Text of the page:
My friend Jorge emailed me yesterday to wish me, in advance, to have a happy Create A Vacuum Day, today. I replied to his message to reciprocate and to thank him for his heartfelt wishes. I decided to send him an “e-card” to underline my happy thoughts about the occasion. Unfortunately, there is a virtual vacuum of Create A Vacuum Day e-cards. Jorge will be deprived of an e-card and will be left only with reading my blog today.
While I had the Ecosia search engine page on the screen, I decided to find out about this oddball holiday. There were a few acknowledgements of Create A Vacuum Day’s existence but again, I ran into the virtual vacuum of information about it. Nobody seems to have a clue about who invented it, why it was invented, or what it really commemorates.
Besides the household appliance, we pretty much understand what a vacuum means. There are vacuum-packed coffees, scientific vacuum chambers, and the “vacuum” of Outer Space. In fact the very word, vacuum, derives from the Latin term, vacere, which means to be empty. Wikipedia says that “Vacuum is one of the few words in the English language that contains two consecutive letter u’s.
Because nature allegedly abhors a vacuum, I’ll just go about trying to fill the void of the nature of Create A Vacuum Day with my own ramblings.
Just as it is impossible to create the perfect absolute zero temperature in a laboratory setting, the same can be said about creating the perfect vacuum. There will always be some sort of subatomic particle present inside the vessel being used for the experiment. Even in the vacuum of Space, there is no perfect vacuum present that we know of. There are photons, atomic particles, and the presence of radiation.
Then there is the subject of “mental vacuum”. This regards the lack of intelligent, analytical, critical thinking by allegedly living, breathing human beings. The term is sometimes used as an insult in discussions of controversial topics. For example we might hear, “Regarding his opposition to continued funding of NASA, Senator Jones exists in a mental vacuum.” A mental vacuum exists as a subjective, figurative concept.
Popular pundits might say that Facebook and Twitter are mental vacuums. It’s obvious that the two sites often contain pithy comments and bits of knowledge and legitimate news. On the other hand, people often accuse social media of existing in a mental vacuum when they scroll past seemingly endless cat memes and photos of food-heaped luncheon plates.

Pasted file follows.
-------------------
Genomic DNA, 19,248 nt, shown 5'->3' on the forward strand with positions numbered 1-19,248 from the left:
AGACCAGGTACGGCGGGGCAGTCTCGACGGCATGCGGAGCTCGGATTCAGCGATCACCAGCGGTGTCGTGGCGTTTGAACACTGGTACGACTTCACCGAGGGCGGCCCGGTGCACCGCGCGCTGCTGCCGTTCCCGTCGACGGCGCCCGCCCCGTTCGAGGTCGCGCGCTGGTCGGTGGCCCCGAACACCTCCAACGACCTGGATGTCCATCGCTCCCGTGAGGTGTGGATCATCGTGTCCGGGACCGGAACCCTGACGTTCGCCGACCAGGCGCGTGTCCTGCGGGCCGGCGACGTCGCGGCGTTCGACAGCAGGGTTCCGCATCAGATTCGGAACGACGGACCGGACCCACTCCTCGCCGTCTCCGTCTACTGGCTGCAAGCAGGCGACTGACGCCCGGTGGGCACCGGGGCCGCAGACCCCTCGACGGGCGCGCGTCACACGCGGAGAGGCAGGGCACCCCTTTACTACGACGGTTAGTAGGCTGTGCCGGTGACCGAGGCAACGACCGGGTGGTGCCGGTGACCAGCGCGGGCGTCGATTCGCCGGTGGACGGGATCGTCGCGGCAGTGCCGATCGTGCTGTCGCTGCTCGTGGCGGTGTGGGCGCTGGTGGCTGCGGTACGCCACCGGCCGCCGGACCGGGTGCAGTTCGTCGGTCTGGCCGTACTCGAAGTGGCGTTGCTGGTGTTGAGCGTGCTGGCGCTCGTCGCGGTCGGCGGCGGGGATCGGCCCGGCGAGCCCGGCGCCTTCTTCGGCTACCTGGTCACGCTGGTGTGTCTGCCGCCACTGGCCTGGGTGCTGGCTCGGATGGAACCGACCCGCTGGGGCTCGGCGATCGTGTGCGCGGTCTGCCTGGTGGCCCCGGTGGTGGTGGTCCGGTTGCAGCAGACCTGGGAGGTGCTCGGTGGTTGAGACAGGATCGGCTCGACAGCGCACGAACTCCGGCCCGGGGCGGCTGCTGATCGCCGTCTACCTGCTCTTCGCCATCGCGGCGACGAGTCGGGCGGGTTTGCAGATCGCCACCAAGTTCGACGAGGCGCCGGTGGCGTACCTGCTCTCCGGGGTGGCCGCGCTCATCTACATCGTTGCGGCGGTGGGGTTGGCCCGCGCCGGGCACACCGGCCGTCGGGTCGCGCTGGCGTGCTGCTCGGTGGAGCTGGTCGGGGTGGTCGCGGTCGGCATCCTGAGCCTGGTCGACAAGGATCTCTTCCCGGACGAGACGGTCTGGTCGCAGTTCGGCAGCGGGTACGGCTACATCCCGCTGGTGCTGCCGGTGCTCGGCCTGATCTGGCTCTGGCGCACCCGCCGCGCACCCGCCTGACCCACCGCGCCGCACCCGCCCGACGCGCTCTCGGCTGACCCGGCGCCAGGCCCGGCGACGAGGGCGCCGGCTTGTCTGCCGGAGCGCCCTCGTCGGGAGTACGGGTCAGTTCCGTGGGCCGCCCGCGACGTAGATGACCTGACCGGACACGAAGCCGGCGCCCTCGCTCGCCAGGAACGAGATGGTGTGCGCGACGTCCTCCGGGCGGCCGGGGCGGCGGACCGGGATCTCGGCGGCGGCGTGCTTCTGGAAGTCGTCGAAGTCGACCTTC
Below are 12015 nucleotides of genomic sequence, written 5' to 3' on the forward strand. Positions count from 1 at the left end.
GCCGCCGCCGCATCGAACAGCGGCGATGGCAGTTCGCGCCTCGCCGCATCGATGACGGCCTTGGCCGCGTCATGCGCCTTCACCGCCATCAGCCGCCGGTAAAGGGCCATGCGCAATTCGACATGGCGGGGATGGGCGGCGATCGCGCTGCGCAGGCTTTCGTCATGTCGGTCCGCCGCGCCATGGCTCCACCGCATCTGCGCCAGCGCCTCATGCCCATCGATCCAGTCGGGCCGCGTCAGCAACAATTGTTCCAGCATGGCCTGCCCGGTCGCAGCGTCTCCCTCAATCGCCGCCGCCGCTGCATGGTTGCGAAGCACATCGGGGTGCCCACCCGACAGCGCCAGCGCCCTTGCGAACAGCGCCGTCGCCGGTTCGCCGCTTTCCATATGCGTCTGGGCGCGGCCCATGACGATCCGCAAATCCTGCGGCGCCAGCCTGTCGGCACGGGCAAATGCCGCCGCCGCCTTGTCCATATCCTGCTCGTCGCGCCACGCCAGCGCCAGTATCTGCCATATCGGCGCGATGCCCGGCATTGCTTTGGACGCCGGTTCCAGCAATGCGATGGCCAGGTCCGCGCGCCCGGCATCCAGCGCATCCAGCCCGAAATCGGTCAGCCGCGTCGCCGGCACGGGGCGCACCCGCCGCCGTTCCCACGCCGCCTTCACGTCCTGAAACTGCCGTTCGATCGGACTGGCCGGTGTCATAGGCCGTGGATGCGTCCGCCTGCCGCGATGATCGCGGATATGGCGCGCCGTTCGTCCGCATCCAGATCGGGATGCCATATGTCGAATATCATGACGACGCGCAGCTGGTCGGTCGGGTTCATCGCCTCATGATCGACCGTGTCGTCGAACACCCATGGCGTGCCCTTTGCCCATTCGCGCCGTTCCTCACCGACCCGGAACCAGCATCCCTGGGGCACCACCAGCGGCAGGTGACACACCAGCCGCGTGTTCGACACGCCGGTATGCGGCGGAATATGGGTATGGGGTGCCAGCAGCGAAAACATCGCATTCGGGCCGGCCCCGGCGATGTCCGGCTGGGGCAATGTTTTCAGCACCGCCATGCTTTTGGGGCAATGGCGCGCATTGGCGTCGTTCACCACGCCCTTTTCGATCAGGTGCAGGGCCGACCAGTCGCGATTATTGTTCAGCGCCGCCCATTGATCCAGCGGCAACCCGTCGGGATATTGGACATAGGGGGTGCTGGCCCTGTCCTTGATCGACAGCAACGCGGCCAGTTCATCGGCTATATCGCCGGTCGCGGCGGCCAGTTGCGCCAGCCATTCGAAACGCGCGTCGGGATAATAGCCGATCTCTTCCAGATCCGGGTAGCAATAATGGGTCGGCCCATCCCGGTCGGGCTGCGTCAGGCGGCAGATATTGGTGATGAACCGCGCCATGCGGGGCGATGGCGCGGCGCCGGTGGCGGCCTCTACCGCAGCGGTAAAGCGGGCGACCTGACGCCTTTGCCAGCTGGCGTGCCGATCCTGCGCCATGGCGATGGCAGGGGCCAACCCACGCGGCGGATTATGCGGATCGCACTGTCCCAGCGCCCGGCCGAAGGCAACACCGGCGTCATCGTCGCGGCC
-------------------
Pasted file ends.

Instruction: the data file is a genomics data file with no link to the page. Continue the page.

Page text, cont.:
“Mental Vacuum” is also the name of an Electronic Dance Music track by the German artist Asamori. I decided to listen to a download of the song while I write this. Perhaps popular music purists think I live in a mental vacuum because I enjoy EDM.
People say that a mental vacuum is a state of mind characterized by ignorance about certain, specific subjects. Selective denial about certain aspects of life sometimes falls into the mental vacuum category. Micheal Shermer once said, “The reason people turn to supernatural explanations is that the mind abhors a vacuum of explanation. Because we do not yet have a fully natural explanation for the mind and consciousness, people turn to supernatural explanations to fill the void.”
There is a concept called “word vacuum”. This is when you realize you’re saying something inappropriate or wrong, halfway through the process of saying it. You wish there was a way to suck the phrase back into your head; hence, word vacuum.
There are creative uses for vacuum cleaners that don’t involve floor maintenance. When I was in college, my roommate once woke me up for final exams with a vacuum. He quietly wheeled the Hoover into my room, away from my bed, unplugged, but with the switch turned “on”. Then he plugged the cord into an outlet down the hallway when it was time to awaken me. This is a good prank, because it really works.
Vacuum is often used metaphorically. Arthur C. Clark once said “There is hopeful symbolism in the fact that flags do not wave in a vacuum.”
What kind of vacuum will you create today?